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Saddam Hussein
Saddam Hussein

A terror that set fire to the Middle East

When the summer begins in the Middle East, environmental terrorism continues to shoot, dig and land many countries, including Israel, Syria, and Iraq.

When Saddam Hussein ordered the withdrawal of troops to Iraq during the First Gulf War in 1991, more than 700 Kuwaiti oil wells exploded, and the flames burned uncontrollably for eight months until a multinational fire-fighting coalition extinguished them. George H.W. Bush called the fire and the accompanying oil spills “environmental terrorism.

Therefore, despite its popular popularity, the tactic is not new. It’s sad to say that environmental damage or sabotage is as old as the war itself, Stef said Stefan Smith, senior program management officer for the United Nations Environmental Program (UNEP).

According to article 54 of the International Committee of the Red Cross (ICRC) on international humanitarian law, saldır attacking, destroying, abolishing or rendering useless objects indispensable for the survival of the civilian population ”is prohibited. “This marked the recent and ongoing conflict in the MENA region, Doug said Doug Weir, research and policy director at the UK-based Conflict and Environmental Observatory (COEBS).

Israel has faced provocative kites and balloons launched from the neighboring Gaza Strip for more than a year. The Palestinian tactics in the coastal settlement caused hundreds of fires in the south of the Jewish state.

On Tuesday, in response to the renewed attacks, Israel’s Coordinator of Government Activities in the Regions (COGAT) announced that it had blocked fuel delivery until it reported more to Gaza. Qatar was part of the 2018 ceasefire agreement between Israel and Hamas, the Islamist rulers of the settlement.

On Wednesday, 19 fires broke out in southern Israel, allegedly due to flammable devices. An interactive map from the Jewish national fund shows that to date there have been 1,124 fires burning 11,036 dunams (roughly 2,700 acres).

Farmers in the provinces of Diyala, Kirkuk, Nineveh, and Salahuddin in Iraq are fighting fires allegedly initiated by the Islamic State, which is claimed to be responsible for the burning of crops in some areas. However, some have also committed crimes against local militias.

Wheat and barley crops are more worrying for Iraq’s “bread bucket” Nineveh and Salahuddin, as it accounts for more than a third of the country’s production. Moreover, Iraq provides employment and income for more than 60 percent of the population of northwest Iraq, according to a report by the Iraqi American Sulaimani Institute for Regional and International Studies(IRIS).

Similarly, in northern Syria, a series of fires, some alleged to have been initiated by the ISIS and others by the Syrian government and Russian allies, destroyed the crops.“[Fires] affected food safety, but they killed many people because the firemen mobilized the natives to stop them.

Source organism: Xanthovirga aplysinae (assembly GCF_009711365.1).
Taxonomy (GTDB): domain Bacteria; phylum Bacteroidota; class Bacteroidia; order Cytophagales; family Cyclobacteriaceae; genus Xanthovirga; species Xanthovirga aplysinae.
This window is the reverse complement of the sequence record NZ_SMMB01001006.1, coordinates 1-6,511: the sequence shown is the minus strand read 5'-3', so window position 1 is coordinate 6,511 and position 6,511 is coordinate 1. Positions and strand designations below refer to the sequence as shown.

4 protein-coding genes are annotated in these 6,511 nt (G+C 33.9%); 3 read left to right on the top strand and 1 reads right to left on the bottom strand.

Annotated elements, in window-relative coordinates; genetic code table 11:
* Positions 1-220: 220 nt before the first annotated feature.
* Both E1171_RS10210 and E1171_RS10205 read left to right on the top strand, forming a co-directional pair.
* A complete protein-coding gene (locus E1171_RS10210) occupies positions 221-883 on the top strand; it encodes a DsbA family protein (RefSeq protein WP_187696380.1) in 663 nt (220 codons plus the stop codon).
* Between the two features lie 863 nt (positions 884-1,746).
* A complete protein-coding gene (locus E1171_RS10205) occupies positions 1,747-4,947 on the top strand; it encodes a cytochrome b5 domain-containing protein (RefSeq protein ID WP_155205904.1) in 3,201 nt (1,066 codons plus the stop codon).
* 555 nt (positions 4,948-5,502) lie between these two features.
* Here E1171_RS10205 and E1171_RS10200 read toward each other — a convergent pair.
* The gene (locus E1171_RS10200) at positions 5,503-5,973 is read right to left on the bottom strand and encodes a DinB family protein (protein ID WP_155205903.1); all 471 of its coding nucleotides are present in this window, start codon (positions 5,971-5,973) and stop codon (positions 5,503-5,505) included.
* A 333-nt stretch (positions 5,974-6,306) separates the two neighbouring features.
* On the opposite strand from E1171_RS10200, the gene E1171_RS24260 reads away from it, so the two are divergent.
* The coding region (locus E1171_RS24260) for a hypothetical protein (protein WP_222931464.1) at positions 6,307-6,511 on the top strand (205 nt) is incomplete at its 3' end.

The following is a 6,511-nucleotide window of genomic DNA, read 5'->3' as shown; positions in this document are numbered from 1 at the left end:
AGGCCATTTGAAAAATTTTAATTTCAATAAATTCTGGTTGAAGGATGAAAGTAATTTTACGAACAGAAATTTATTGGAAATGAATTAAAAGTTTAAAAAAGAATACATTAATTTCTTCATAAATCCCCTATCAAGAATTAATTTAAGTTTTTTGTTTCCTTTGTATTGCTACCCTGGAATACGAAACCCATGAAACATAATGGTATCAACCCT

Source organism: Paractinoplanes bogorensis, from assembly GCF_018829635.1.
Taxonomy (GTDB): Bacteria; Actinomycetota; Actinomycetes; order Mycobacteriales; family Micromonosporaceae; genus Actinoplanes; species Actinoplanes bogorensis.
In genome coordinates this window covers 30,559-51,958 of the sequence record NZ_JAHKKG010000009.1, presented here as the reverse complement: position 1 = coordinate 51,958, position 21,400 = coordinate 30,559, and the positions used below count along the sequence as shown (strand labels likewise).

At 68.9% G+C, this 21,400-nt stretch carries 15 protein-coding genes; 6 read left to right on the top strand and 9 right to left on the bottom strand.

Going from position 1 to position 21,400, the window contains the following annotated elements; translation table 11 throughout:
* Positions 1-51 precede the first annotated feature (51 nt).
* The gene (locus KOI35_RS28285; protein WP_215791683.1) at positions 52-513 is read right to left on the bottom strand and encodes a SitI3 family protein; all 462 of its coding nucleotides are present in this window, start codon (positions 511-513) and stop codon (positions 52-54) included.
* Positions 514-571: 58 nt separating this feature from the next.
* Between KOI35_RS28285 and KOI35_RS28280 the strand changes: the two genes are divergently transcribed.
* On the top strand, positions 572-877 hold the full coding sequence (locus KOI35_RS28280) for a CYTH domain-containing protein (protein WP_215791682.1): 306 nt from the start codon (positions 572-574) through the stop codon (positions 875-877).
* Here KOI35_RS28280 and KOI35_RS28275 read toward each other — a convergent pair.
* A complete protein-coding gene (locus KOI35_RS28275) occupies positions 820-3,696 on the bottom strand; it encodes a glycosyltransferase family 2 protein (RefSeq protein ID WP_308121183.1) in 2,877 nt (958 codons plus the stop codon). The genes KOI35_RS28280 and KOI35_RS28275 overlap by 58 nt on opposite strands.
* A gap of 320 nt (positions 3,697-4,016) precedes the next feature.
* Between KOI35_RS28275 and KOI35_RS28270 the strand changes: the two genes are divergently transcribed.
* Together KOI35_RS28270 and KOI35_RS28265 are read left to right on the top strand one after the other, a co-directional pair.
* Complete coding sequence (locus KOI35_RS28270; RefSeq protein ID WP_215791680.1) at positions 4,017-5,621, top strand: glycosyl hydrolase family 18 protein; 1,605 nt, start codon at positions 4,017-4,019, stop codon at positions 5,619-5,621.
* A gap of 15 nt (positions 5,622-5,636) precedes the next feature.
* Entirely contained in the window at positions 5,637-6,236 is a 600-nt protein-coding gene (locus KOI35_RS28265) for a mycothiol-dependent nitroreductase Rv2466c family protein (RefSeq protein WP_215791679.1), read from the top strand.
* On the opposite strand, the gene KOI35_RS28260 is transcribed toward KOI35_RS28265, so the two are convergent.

Firefighters, due to restrictions from Turkey [also] do not have any equipment to assist in the spreading of flames, “he said. Dutch NGO PAX researcher Wim Zwijnenburg to The Media Line. Estimates indicate that tens of thousands of acres have been destroyed in northern Iraq and Syria.

Iraqi government officials claim that most of the flames were accidentally triggered, such as ignored cigarette butts or faulty agricultural machinery. However, Zwijnenburg said it was unlikely.“Accidents cannot explain the large increase and scale. There is a clear intention behind this. The challenge is to identify a single criminal. ”Last month ISIS wrote in the newspaper Al-Naba, referring to Muslims who did not subscribe to the comment that “rejection and the prisoners’ pockets, as well as their hearts, will be a hot summer.

Indeed, the region lives in record-breaking hot and dry weather. The average daily temperature in Baghdad this month was 48 degrees Celsius (119 degrees Fahrenheit). During a heat wave in May, similar temperatures were observed in some parts of Israel.

According to Arnaud Trouvé, a professor of fire protection engineering at the University of Maryland, the air has a significant impact on how quickly a fire spreads.

In the worst scenarios, as in high wind and dry and hot conditions, fire can spread faster than the speed of a working person (about 6.7 miles), ”he said.

In addition, this winter’s record rainfall has led to increased vegetation, and therefore there is more biomass to burn, which literally burns fire, COEBS said Weir.
“Environmental conditions have been particularly helpful in using this kind of tactic,” he said.

Another issue is the absence of natural boundaries in a landscape created by agriculture, and allowing the spread of harmful by-products of flames. According to Trouvé, smoke from fire includes reduced oxygen levels, toxic products (eg, carbon monoxide) and environmental pollutants (eg, carbon dioxide) from time to time to lethal levels.

The evolution of the feather during a fire incident is a major concern and is concerned about a plum that affects soil and forces people to evacuate in densely populated areas, ”he said.

Despite the environmental degradation and its impact on nearby communities, CEIRS Weir said that the nature of the present conflict makes it possible for us to see more ”environmental terrorism in the coming years.

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